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Railways Pension Scheme: World-class transformation

Gail Moss investigates how the UK Railways Pension Scheme transformed its investment strategies to cope with the low-return environment that has followed the global financial crisis 

Railways Pension Scheme 

Location: London
Founded: 1965
Type: Defined benefit
Assets: £22bn

Members:

Active: 91,000
Retirees: 148,000
Deferred: 106,000

The UK Railways Pension Scheme (RPS) embraced alternative risk premia strategies as part of its investment transformation programme (ITP), completed just over a year ago.

One of the largest defined benefit pension schemes in the UK, the RPS serves close to 350,000 members and pensioners, from over 100 employers in the UK rail industry. Its £22bn (€28bn)-worth of assets are managed by RPMI Railpen Investments (Railpen) and invested through a range of pooled funds made available to all employers. 

The ITP resulted from the scheme trustees’ view that, following the global financial crisis, financial markets had entered a period of returns lower than the historical norm. In meeting this challenge to its sustainability, it is therefore important for the scheme to become a world-class asset owner and maximise available returns.

To achieve this goal, the scheme carried out the ITP as a way of transforming governance, internal investment teams and, ultimately, the investment arrangements themselves. 

The programme ran from 2013 to the end of 2014. During this period, scheme governance structures were overhauled, replacing the existing trustee investment committee with the Railpen Investment Board (RIB), which has fully-delegated investment powers. This structure is complemented with an investment leadership team and investment office which oversees day-to-day investment, and makes recommendations on portfolios to the RIB.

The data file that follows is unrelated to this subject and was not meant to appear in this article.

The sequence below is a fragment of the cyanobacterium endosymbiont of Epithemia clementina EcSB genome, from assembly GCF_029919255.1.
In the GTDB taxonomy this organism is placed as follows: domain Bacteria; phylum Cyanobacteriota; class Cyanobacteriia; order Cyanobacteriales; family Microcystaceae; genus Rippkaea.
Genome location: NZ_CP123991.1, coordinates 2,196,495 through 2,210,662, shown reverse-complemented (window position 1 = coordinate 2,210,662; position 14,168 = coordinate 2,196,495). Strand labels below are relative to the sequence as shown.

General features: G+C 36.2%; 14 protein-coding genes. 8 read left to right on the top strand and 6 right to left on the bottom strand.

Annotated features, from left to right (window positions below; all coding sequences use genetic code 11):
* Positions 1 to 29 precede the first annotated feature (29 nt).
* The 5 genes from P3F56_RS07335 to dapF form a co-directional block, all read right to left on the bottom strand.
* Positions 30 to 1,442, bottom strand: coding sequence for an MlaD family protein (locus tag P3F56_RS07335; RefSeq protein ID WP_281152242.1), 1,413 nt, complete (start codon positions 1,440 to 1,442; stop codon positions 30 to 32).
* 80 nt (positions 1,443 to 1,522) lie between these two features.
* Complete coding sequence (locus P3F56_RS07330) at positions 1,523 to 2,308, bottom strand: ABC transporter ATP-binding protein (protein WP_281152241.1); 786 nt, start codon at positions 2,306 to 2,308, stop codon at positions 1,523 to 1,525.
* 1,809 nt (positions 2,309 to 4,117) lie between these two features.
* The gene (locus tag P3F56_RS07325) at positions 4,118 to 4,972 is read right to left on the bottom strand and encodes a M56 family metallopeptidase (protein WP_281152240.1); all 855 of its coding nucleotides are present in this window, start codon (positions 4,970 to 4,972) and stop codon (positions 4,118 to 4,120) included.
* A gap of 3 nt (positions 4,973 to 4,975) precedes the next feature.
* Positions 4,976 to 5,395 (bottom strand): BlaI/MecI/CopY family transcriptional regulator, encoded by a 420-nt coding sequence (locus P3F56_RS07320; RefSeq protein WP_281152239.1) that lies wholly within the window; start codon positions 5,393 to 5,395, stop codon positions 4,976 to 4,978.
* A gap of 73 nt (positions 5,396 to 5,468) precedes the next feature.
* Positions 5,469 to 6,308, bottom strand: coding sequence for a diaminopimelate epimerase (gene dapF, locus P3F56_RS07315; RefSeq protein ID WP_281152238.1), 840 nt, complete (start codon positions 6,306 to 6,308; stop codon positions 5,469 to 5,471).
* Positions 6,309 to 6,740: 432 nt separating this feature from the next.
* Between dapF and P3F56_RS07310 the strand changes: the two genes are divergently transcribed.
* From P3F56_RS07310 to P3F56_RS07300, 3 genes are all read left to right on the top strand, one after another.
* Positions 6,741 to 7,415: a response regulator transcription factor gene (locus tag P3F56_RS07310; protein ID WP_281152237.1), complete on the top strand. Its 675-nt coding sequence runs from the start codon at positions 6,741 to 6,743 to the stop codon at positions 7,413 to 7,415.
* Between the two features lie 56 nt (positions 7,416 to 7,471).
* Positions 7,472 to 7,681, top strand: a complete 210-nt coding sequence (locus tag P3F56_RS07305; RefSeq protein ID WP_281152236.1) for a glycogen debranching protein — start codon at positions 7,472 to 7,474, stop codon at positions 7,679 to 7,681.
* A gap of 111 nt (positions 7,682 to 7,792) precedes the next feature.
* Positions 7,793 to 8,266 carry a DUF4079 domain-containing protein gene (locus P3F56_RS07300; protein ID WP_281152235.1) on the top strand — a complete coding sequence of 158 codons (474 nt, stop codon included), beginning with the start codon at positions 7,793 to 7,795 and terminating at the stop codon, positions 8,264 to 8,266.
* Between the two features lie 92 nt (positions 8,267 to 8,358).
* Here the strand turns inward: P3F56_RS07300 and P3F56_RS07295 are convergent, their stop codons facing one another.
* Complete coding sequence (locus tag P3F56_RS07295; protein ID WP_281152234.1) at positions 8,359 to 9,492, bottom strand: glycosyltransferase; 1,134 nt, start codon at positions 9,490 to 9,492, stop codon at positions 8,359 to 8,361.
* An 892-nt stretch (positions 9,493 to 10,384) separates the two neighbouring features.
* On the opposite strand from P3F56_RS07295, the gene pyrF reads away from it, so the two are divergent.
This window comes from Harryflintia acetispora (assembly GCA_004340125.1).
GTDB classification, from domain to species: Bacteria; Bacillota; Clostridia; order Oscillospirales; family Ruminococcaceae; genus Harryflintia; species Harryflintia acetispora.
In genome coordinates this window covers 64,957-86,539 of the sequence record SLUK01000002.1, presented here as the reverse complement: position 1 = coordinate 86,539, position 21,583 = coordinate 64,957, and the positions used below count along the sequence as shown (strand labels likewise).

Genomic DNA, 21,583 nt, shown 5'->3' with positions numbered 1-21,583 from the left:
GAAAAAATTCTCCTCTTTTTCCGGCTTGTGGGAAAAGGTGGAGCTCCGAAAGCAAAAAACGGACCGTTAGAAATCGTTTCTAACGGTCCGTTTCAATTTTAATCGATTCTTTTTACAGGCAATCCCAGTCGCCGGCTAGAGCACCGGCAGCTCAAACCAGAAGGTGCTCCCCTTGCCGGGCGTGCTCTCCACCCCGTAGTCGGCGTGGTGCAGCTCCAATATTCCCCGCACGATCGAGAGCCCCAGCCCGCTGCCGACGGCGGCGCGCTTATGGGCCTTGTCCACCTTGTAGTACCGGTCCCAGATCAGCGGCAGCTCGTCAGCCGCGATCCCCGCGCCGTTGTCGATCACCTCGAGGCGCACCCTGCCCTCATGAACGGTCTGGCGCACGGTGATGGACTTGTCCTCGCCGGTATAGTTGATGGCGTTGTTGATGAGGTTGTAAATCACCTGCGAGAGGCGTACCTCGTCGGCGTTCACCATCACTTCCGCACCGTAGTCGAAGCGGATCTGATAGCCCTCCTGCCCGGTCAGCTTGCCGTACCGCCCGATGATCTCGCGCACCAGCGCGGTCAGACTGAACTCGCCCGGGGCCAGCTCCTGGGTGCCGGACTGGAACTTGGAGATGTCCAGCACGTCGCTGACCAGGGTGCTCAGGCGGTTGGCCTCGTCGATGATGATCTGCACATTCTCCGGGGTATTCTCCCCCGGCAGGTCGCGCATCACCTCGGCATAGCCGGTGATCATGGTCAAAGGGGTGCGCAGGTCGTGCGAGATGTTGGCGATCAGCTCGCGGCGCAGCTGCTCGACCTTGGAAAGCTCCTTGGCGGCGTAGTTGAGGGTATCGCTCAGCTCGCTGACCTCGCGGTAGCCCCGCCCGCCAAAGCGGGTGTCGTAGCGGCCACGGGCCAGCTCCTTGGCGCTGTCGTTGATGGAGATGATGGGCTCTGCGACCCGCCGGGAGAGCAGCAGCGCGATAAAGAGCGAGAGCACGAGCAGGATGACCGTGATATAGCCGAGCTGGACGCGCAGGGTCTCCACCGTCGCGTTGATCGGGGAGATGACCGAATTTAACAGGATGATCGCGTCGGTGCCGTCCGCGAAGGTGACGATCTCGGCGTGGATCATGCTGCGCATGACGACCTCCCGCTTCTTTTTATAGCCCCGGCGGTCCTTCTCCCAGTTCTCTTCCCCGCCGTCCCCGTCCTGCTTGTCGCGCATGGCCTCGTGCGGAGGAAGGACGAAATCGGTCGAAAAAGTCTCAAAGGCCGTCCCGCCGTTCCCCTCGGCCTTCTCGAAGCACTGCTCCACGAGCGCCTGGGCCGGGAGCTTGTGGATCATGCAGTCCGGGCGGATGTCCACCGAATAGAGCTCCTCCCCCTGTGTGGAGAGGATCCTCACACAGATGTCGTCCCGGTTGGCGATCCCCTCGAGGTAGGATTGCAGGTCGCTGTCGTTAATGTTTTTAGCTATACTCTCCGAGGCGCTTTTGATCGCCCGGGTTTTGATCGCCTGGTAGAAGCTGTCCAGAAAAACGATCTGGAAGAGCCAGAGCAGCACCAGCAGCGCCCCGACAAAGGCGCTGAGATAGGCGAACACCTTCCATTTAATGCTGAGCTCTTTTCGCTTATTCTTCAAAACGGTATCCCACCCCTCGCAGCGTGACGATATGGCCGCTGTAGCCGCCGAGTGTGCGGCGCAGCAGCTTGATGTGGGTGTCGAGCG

The ITP consolidated the scheme’s pooled funds from 14 to five. This made the pooled structure far less complex to manage, allowing the investment team to focus on accessing different risk premia for different sections of the scheme, as well as focus on implementing a more optimal approach to investing.

The scheme had already been investing in low-volatility equities for some time, as part of its overall equity investing. However, the ITP significantly advanced its approach to risk premia.

This was because of three main benefits: higher returns; greater control over scheme investments; and lower costs. The RPS adopted this approach after carrying out research that led it to a better understanding of the underlying drivers of risk and return in different asset classes. 

Ciaran Barr, investment director at Railpen, says: “Managing costs is a significant factor in maximising net returns, and our approach focuses on accessing these return drivers in the most cost-efficient way. While we are certainly not dismissing the use of traditional active managers in our portfolio, cost-efficiency is critical, and therefore active managers would have to demonstrate that the extra returns they may generate cannot be easily replicated.”

The RPS prefers to distinguish between investing in alternative risk premia, and in traditional or bulk risk premia. Traditional risk premia include returns from an asset class or market, whereas alternative risk premia involve segmentation. 

Barr says: “In particular, we believe that risk-adjusted returns can be improved by allocating to equities in a manner that is different from passive weighting, according to market capitalisation.”